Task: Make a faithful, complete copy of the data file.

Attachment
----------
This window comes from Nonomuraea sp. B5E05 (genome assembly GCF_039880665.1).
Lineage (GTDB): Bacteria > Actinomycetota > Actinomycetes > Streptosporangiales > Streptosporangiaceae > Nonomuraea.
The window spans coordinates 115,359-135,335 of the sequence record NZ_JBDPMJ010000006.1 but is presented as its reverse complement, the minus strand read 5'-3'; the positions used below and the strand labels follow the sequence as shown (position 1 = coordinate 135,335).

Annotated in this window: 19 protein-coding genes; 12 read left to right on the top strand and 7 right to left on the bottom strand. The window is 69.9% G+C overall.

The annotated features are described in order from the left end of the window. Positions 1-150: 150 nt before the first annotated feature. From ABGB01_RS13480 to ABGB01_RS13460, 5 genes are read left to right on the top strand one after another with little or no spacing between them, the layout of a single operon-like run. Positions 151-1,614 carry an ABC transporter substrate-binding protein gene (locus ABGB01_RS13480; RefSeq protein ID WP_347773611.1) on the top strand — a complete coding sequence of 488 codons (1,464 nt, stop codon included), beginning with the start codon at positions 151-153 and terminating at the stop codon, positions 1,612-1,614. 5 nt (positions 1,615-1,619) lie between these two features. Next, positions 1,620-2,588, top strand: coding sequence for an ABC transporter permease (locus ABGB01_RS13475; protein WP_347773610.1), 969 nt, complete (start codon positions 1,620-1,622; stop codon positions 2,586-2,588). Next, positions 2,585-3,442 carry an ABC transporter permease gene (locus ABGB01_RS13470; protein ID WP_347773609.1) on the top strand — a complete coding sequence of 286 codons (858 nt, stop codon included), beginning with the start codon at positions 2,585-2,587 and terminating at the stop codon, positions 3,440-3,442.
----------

This window comes from Nonomuraea sp. B5E05 (genome assembly GCF_039880665.1).
Lineage (GTDB): Bacteria > Actinomycetota > Actinomycetes > Streptosporangiales > Streptosporangiaceae > Nonomuraea.
The window spans coordinates 115,359-135,335 of the sequence record NZ_JBDPMJ010000006.1 but is presented as its reverse complement, the minus strand read 5'-3'; the positions used below and the strand labels follow the sequence as shown (position 1 = coordinate 135,335).

Annotated in this window: 19 protein-coding genes; 12 read left to right on the top strand and 7 right to left on the bottom strand. The window is 69.9% G+C overall.

The annotated features are described in order from the left end of the window. Positions 1-150: 150 nt before the first annotated feature. From ABGB01_RS13480 to ABGB01_RS13460, 5 genes are read left to right on the top strand one after another with little or no spacing between them, the layout of a single operon-like run. Positions 151-1,614 carry an ABC transporter substrate-binding protein gene (locus ABGB01_RS13480; RefSeq protein ID WP_347773611.1) on the top strand — a complete coding sequence of 488 codons (1,464 nt, stop codon included), beginning with the start codon at positions 151-153 and terminating at the stop codon, positions 1,612-1,614. 5 nt (positions 1,615-1,619) lie between these two features. Next, positions 1,620-2,588, top strand: coding sequence for an ABC transporter permease (locus ABGB01_RS13475; protein WP_347773610.1), 969 nt, complete (start codon positions 1,620-1,622; stop codon positions 2,586-2,588). Next, positions 2,585-3,442 carry an ABC transporter permease gene (locus ABGB01_RS13470; protein ID WP_347773609.1) on the top strand — a complete coding sequence of 286 codons (858 nt, stop codon included), beginning with the start codon at positions 2,585-2,587 and terminating at the stop codon, positions 3,440-3,442.